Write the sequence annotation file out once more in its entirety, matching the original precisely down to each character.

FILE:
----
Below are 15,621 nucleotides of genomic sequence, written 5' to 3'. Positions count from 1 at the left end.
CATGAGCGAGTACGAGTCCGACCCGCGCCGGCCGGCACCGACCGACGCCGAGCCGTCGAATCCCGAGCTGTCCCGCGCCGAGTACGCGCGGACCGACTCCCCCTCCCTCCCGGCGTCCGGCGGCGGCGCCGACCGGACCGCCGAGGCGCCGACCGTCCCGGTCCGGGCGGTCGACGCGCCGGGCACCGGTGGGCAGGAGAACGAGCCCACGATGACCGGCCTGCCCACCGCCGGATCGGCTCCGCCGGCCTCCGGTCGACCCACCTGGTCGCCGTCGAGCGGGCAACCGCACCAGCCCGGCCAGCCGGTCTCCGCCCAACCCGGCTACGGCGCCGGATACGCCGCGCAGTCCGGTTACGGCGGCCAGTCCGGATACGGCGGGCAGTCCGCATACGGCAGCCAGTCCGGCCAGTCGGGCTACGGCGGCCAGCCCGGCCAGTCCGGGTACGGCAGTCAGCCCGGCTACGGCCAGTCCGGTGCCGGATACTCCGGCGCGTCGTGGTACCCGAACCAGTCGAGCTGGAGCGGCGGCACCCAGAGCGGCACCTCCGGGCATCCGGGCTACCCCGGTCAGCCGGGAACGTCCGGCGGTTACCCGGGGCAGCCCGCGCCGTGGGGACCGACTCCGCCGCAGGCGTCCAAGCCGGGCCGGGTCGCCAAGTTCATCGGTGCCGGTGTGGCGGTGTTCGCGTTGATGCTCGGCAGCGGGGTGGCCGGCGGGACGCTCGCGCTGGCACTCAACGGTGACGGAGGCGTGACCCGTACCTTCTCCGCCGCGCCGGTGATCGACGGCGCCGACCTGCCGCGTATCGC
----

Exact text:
Below are 15,621 nucleotides of genomic sequence, written 5' to 3'. Positions count from 1 at the left end.
CATGAGCGAGTACGAGTCCGACCCGCGCCGGCCGGCACCGACCGACGCCGAGCCGTCGAATCCCGAGCTGTCCCGCGCCGAGTACGCGCGGACCGACTCCCCCTCCCTCCCGGCGTCCGGCGGCGGCGCCGACCGGACCGCCGAGGCGCCGACCGTCCCGGTCCGGGCGGTCGACGCGCCGGGCACCGGTGGGCAGGAGAACGAGCCCACGATGACCGGCCTGCCCACCGCCGGATCGGCTCCGCCGGCCTCCGGTCGACCCACCTGGTCGCCGTCGAGCGGGCAACCGCACCAGCCCGGCCAGCCGGTCTCCGCCCAACCCGGCTACGGCGCCGGATACGCCGCGCAGTCCGGTTACGGCGGCCAGTCCGGATACGGCGGGCAGTCCGCATACGGCAGCCAGTCCGGCCAGTCGGGCTACGGCGGCCAGCCCGGCCAGTCCGGGTACGGCAGTCAGCCCGGCTACGGCCAGTCCGGTGCCGGATACTCCGGCGCGTCGTGGTACCCGAACCAGTCGAGCTGGAGCGGCGGCACCCAGAGCGGCACCTCCGGGCATCCGGGCTACCCCGGTCAGCCGGGAACGTCCGGCGGTTACCCGGGGCAGCCCGCGCCGTGGGGACCGACTCCGCCGCAGGCGTCCAAGCCGGGCCGGGTCGCCAAGTTCATCGGTGCCGGTGTGGCGGTGTTCGCGTTGATGCTCGGCAGCGGGGTGGCCGGCGGGACGCTCGCGCTGGCACTCAACGGTGACGGAGGCGTGACCCGTACCTTCTCCGCCGCGCCGGTGATCGACGGCGCCGACCTGCCGCGTATCGC